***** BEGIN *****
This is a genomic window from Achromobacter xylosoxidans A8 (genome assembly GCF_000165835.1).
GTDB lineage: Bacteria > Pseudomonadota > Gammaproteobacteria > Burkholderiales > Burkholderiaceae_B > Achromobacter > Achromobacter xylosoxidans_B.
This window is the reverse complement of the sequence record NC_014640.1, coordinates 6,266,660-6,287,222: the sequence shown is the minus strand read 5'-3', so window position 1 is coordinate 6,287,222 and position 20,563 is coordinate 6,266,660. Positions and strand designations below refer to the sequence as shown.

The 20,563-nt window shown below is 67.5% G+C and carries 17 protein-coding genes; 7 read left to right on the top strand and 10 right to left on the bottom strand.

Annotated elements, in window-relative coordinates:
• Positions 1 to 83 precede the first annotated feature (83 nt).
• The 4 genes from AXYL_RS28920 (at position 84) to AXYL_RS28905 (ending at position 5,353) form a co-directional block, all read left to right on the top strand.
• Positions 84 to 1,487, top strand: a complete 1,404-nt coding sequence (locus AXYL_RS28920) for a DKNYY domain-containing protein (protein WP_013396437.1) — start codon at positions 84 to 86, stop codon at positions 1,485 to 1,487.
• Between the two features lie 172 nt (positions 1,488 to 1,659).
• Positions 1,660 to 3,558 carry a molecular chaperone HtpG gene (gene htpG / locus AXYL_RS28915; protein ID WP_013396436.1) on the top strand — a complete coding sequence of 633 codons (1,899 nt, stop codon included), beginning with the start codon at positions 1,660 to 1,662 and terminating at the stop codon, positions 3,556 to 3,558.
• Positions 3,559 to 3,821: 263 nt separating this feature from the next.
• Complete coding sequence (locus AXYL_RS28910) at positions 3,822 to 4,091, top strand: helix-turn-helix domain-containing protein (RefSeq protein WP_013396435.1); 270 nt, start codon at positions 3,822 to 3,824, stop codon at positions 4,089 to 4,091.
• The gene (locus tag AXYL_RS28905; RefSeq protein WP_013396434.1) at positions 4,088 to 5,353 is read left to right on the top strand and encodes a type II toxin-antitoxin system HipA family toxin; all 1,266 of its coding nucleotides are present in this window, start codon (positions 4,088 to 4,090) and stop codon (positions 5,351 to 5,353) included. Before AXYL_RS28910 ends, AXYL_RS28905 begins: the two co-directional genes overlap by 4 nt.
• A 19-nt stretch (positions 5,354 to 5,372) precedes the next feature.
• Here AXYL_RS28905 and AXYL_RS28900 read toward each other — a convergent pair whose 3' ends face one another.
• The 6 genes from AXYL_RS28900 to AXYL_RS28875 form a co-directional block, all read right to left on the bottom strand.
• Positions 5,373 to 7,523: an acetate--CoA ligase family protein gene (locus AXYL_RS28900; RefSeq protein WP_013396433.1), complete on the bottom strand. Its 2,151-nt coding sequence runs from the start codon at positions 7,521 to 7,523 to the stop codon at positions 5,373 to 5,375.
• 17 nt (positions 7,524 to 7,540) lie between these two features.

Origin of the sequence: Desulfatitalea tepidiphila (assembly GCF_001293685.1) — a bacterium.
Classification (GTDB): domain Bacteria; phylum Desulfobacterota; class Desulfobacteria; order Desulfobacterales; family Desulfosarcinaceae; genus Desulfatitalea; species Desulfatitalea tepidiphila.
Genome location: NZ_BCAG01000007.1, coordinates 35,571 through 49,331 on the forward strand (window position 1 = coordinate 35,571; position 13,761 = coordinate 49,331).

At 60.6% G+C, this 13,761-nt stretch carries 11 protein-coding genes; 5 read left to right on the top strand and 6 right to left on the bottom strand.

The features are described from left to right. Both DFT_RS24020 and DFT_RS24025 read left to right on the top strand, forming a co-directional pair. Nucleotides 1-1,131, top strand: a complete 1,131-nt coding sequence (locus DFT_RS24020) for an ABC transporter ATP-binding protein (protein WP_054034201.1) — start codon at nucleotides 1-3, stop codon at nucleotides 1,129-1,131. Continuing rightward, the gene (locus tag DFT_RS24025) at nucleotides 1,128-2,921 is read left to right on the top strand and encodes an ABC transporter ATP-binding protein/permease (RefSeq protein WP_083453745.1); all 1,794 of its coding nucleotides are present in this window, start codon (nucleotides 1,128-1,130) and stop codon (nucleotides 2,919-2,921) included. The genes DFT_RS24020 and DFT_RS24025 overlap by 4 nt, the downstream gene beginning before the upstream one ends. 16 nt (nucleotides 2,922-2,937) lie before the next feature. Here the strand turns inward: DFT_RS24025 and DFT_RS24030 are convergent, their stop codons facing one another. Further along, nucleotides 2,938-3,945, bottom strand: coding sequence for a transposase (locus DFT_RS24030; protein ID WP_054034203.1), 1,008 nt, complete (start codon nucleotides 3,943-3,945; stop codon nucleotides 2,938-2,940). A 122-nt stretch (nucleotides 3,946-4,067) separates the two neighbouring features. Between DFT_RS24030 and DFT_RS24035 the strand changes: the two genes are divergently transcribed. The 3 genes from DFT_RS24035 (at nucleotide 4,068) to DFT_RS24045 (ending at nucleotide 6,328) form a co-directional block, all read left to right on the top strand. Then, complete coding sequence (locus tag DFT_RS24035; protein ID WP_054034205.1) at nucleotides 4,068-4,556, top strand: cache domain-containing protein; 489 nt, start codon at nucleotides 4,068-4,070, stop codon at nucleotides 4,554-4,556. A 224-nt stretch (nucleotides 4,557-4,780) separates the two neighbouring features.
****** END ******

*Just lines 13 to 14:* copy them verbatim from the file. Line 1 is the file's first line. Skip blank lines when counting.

• The gene (locus tag AXYL_RS28905; RefSeq protein WP_013396434.1) at positions 4,088 to 5,353 is read left to right on the top strand and encodes a type II toxin-antitoxin system HipA family toxin; all 1,266 of its coding nucleotides are present in this window, start codon (positions 4,088 to 4,090) and stop codon (positions 5,351 to 5,353) included. Before AXYL_RS28910 ends, AXYL_RS28905 begins: the two co-directional genes overlap by 4 nt.
• A 19-nt stretch (positions 5,354 to 5,372) precedes the next feature.